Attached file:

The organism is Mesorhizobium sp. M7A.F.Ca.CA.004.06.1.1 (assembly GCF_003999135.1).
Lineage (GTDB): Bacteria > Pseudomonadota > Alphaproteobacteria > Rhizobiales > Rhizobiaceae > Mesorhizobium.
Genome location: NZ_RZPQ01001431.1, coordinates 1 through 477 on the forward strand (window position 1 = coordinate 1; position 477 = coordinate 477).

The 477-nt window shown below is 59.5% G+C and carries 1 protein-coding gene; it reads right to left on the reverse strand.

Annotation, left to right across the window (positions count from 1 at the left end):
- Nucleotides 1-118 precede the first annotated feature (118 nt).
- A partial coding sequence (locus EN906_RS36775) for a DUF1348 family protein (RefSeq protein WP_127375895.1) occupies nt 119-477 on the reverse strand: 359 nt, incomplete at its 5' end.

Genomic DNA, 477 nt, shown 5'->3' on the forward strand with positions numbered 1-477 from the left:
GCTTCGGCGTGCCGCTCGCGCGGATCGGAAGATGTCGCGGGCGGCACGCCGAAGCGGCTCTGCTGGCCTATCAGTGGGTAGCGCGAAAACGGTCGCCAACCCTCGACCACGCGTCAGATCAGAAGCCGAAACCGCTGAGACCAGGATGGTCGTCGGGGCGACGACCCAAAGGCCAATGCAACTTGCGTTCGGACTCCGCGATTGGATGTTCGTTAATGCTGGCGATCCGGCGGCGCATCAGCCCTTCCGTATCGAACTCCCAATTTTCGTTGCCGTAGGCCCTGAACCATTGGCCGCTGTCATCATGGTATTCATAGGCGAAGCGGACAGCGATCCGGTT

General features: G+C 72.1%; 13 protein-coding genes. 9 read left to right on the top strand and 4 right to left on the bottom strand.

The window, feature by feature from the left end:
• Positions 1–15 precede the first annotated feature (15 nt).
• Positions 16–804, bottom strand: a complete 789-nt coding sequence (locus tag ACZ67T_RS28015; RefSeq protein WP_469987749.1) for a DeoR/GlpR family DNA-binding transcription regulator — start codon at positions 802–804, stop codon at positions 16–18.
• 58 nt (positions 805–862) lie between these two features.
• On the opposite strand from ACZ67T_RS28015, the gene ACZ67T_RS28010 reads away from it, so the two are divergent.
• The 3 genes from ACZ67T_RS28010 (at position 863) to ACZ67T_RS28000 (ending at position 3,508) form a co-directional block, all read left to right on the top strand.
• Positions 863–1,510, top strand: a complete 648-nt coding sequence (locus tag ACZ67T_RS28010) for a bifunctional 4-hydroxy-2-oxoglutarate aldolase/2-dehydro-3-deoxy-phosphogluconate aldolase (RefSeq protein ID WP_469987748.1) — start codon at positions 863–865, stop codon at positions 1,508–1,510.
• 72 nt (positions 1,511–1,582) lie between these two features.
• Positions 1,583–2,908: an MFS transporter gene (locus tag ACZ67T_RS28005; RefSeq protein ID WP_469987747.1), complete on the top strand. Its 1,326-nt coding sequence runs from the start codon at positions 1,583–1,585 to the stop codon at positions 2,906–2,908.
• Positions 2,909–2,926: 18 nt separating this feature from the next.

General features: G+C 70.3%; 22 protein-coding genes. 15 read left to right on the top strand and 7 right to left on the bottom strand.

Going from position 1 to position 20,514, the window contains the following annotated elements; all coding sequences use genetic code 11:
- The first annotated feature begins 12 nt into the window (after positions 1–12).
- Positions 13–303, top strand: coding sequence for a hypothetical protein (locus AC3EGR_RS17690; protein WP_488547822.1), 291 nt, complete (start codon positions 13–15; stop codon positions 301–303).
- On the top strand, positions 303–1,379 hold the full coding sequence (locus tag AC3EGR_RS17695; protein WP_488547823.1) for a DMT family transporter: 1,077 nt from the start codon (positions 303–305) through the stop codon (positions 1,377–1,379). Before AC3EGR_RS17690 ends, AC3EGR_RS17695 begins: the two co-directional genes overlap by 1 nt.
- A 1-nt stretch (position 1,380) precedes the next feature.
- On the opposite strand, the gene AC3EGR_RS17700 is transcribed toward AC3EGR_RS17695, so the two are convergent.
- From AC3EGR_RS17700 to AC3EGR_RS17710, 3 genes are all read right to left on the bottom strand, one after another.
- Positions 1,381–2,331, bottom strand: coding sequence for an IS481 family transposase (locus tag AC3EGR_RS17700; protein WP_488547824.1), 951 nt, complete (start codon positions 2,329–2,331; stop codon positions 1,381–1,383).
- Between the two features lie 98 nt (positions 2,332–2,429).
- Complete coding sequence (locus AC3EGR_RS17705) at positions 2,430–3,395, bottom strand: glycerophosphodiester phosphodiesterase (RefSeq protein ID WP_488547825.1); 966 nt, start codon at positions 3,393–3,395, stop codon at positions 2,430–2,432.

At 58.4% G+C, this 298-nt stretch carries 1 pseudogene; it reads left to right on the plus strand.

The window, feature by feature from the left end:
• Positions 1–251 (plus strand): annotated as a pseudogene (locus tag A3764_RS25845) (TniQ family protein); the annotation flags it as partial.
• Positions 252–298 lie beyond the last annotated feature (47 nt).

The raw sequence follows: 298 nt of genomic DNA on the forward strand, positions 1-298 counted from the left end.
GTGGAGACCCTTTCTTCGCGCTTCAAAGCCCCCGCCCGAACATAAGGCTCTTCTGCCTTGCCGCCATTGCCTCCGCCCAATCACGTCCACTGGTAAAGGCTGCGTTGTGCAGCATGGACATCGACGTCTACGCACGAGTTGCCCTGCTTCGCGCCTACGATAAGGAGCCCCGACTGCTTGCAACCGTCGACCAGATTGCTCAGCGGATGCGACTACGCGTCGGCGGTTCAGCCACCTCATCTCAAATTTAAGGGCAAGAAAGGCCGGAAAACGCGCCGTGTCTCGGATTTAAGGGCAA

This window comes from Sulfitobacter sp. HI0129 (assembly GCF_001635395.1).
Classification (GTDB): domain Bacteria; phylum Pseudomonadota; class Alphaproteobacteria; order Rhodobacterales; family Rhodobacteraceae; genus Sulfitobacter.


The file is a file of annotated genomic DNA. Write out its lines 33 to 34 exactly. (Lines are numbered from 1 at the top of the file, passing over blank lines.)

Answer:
The window, feature by feature from the left end:
• Positions 1–251 (plus strand): annotated as a pseudogene (locus tag A3764_RS25845) (TniQ family protein); the annotation flags it as partial.